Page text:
East of Eden
Jonathan Ree reviews Fallen by David Maine
Publisher Jamie Byng recently launched an international series of novels aimed at giving a new lease of life to ancient myths. From a literary point of view, these were not easy assignments. The process of transposing terse ancient fables into the fussy, psychologising idioms of the modern novel creates tricky problems of tone and technique. But Jamie Byng, who has the backing of dozens of publishers producing simultaneous editions in many languages throughout the world, is still pretty bullish, and boasts that he will be ready to publish the hundredth novel in the series in the spring of 2038. Meanwhile some admirers in the press have claimed that he is masterminding a triumphant 'rebirth of myth' in a culture that has all but lost its soul to science and secularism.
The latest addition to Jamie Byng's series is Fallen, in which the novelist David Maine – who has already published a book about life on board Noah's Ark – reaches right back to the first four chapters of Genesis and pulls out the schematic story of what is, for many people of faith, literally the world's first family. The biblical outline is as sparse as a haiku: the grief and terror of Adam and Eve after they have been thrown out of the Garden of Eden, followed by the bewildering arrival of their children, beginning with Cain and Abel, and then an unspeakable horror as Cain, enraged by the spectacle of young Abel's guileless good fortune, turns on his little brother and batters him to death.
The Bible tells the story of Cain in little more than a hundred plain words – words that are probably unsurpassed in world literature as an evocation of the immediate sensation of guilt. Cain is assailed not so much by remorse and regret as by shock, incomprehension and idiotic denial and disbelief. He knows he cannot hide what he has done, or shift the blame for Abel's death onto anyone else, but he cannot help acting dumb and flapping around with irrelevant excuses. ("Am I my brother's keeper?" he asks defiantly, although he must know that the only possible answer is "You certainly should be!")
If you have never in your life done anything catastrophic and unforgivable, you may struggle to see the point of the story. But to anyone else it is bound to ring loud bells. We will recall asking ourselves what on earth we have done, when we know the truth perfectly well, and we will remember casting around for excuses before becoming convinced that nothing half so awful has ever happened before. And the fascination of the Genesis story, as Maine shows with considerable panache, is that Cain really can regard himself as the first criminal in history.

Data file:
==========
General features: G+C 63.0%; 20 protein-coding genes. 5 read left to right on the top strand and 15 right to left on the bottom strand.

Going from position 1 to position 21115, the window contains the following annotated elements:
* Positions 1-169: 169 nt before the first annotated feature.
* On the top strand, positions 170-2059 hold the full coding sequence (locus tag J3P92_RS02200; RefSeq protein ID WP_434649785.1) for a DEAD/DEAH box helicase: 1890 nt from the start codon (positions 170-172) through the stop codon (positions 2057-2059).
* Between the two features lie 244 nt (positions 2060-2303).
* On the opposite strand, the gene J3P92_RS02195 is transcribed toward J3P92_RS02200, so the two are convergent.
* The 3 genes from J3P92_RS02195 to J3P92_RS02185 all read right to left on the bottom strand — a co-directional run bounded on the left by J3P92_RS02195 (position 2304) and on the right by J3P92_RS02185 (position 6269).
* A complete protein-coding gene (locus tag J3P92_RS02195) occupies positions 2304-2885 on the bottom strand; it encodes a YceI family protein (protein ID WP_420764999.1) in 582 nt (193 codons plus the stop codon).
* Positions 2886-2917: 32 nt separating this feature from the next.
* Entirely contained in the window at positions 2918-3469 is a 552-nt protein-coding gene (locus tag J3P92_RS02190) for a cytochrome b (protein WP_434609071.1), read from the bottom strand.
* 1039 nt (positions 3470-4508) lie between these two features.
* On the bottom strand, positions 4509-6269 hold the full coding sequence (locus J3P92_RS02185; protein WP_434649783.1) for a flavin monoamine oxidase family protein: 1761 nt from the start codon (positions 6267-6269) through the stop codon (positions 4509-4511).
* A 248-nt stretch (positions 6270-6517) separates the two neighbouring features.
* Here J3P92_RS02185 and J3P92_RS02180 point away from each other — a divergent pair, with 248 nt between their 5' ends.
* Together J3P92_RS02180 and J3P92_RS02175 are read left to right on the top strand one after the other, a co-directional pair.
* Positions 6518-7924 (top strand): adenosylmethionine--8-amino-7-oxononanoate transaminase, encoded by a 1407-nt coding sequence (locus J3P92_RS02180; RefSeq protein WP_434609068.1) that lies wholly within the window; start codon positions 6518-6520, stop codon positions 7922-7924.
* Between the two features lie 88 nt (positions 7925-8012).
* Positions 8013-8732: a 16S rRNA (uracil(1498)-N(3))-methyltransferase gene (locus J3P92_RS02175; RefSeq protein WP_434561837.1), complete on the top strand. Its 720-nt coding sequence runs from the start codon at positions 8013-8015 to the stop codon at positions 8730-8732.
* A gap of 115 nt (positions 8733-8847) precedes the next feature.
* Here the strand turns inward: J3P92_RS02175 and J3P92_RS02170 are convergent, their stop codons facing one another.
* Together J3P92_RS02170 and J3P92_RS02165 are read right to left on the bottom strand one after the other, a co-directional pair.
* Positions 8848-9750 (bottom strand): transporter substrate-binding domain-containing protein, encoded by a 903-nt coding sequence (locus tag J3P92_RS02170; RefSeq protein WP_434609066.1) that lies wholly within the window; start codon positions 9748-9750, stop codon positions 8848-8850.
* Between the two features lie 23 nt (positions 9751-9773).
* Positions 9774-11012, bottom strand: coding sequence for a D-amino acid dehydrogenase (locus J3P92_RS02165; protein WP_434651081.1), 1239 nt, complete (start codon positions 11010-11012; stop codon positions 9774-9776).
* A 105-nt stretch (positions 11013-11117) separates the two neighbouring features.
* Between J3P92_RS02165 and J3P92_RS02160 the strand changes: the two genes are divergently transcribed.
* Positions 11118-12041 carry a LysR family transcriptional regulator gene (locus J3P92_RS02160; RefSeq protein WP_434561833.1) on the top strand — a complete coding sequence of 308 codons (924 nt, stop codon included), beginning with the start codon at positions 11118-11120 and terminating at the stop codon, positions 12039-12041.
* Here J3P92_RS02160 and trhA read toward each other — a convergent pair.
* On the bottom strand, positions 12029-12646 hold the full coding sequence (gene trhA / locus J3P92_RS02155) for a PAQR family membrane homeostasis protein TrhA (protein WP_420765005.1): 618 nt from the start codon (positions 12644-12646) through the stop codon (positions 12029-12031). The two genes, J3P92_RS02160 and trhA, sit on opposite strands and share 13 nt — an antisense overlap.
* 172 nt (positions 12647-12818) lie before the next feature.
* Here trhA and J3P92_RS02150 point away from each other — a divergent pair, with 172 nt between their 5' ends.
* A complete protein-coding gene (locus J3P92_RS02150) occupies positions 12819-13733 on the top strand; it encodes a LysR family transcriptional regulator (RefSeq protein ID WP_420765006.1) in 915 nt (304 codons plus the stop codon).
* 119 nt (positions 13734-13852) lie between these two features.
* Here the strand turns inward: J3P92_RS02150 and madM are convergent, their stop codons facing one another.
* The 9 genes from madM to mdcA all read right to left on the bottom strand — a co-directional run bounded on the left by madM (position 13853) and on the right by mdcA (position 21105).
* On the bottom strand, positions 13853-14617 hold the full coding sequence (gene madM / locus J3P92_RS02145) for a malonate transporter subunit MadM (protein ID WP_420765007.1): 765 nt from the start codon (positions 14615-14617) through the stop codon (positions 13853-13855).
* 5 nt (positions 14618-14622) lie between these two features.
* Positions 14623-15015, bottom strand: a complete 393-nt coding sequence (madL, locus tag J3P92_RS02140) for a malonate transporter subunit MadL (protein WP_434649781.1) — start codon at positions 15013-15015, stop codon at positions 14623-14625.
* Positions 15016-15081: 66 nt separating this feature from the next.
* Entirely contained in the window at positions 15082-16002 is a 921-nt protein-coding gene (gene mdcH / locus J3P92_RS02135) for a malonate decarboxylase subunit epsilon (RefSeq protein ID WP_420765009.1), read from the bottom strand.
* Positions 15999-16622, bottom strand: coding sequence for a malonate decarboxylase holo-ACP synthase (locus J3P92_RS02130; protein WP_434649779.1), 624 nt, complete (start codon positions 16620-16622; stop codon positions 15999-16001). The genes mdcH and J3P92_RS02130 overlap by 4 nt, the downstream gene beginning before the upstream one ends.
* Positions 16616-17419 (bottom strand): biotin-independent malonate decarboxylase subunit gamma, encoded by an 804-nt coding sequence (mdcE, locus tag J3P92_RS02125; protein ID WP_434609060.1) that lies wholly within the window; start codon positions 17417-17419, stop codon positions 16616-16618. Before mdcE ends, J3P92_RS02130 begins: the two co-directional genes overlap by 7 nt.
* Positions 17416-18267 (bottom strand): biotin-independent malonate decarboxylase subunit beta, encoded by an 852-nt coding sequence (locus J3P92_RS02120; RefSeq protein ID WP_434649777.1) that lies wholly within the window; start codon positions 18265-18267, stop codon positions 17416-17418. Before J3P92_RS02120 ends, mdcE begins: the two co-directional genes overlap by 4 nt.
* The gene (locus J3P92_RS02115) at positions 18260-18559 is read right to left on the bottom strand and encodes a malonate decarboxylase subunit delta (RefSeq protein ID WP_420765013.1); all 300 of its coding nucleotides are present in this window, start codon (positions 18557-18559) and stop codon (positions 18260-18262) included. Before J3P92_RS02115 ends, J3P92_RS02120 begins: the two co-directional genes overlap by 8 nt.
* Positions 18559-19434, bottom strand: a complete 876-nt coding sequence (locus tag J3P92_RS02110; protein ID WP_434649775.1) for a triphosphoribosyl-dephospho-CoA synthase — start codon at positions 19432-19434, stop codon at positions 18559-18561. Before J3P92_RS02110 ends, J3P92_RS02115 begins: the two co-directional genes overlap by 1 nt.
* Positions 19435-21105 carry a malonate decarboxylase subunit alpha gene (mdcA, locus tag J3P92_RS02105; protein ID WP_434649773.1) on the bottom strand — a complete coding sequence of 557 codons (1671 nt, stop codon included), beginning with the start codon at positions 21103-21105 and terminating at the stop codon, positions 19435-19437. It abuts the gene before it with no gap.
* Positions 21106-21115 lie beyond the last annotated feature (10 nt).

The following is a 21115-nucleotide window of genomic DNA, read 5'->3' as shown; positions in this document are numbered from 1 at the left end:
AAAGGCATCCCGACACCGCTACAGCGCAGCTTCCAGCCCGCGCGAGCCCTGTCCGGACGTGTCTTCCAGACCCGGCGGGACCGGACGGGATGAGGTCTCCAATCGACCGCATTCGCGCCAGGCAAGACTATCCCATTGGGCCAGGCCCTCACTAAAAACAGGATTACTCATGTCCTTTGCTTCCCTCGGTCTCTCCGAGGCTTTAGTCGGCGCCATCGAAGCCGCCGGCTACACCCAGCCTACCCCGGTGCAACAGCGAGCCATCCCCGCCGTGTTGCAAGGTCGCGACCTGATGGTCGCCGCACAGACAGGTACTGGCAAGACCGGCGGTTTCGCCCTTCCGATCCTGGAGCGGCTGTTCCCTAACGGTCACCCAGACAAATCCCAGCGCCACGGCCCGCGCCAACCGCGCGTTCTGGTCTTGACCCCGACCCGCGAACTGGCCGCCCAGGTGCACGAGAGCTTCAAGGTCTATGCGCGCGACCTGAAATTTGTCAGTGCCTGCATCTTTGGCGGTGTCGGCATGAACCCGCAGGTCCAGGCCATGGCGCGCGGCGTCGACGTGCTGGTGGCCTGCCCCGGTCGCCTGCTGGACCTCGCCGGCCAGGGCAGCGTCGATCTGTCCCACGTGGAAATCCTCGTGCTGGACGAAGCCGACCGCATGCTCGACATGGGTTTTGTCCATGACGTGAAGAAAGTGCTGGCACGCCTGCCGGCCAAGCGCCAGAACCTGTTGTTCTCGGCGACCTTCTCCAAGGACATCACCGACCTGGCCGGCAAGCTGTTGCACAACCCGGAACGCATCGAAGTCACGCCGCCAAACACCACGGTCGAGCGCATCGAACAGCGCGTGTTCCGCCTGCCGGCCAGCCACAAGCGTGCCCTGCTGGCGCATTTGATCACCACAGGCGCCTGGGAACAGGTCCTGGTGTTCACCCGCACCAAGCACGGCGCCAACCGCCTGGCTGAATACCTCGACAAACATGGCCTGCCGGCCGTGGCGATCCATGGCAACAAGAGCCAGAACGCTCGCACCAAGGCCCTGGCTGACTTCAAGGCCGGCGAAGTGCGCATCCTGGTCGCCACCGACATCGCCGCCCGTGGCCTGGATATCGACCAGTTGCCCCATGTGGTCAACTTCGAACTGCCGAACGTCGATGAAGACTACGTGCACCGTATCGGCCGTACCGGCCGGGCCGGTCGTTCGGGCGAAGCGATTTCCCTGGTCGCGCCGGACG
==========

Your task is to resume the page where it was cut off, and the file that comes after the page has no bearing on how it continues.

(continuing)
He has no gallery of heroes or villains to act as prototypes for his own misdeeds, and no means to invoke precedents or make comparisons. His mum and dad have told him, with some embarrassment, that they themselves were created fully grown, so Cain knows that before becoming the world's first murderer he was also the world's first human child. It is hardly his fault if nothing has any historical depth for him, and in his unusual case, the feeling that everything is happening for the very first time is no more than the literal truth.
The total absence of backstories gives Cain's life an extraordinary narrative weightlessness, which Maine captures by the clever but simple device of telling the whole story backwards. He starts with Cain as a weary old man, slowly regressing across 50 years to his notorious moment of madness somewhere east of Eden, and beyond that to his difficult relations Adam and Eve, and the book ends right at the beginning with God banishing his favourite creatures and leaving them to fend for themselves.
All of us are able to console ourselves, when we set out on the adventures of love, mourning or parenthood, with the knowledge that our ancestors over hundreds of generations have undertaken the same uncharted journeys. But when we try to imagine Adam and Eve, we are dealing with figures for whom there could never be any such reassurance. Maine's account is suffused with quiet amusement, and he has fun describing the perplexity of the first human couple when Eve grew as fat as a pregnant cat – was she going to disgorge a litter of kittens, a batch of eggs, a leggy lamb, or simply a heap of stinking excrement?
Once Cain is born they have to make up the principles of childrearing as they go along, but they do have the decency to tell their children their own sad story, in an edited form. But their revelations only betray them into prolonged family quarrels, the kind that are dreary and hackneyed to us, but fresh as paint in the context of Fallen.
The kids have a powerful riposte whenever Adam chastises them: "God banished you and Mother for disobeying him, right?" they say defiantly. But the parents also have a thought-provoking excuse: "You have to remember", Eve says, "when we first started out we knew nothing at all. Nothing."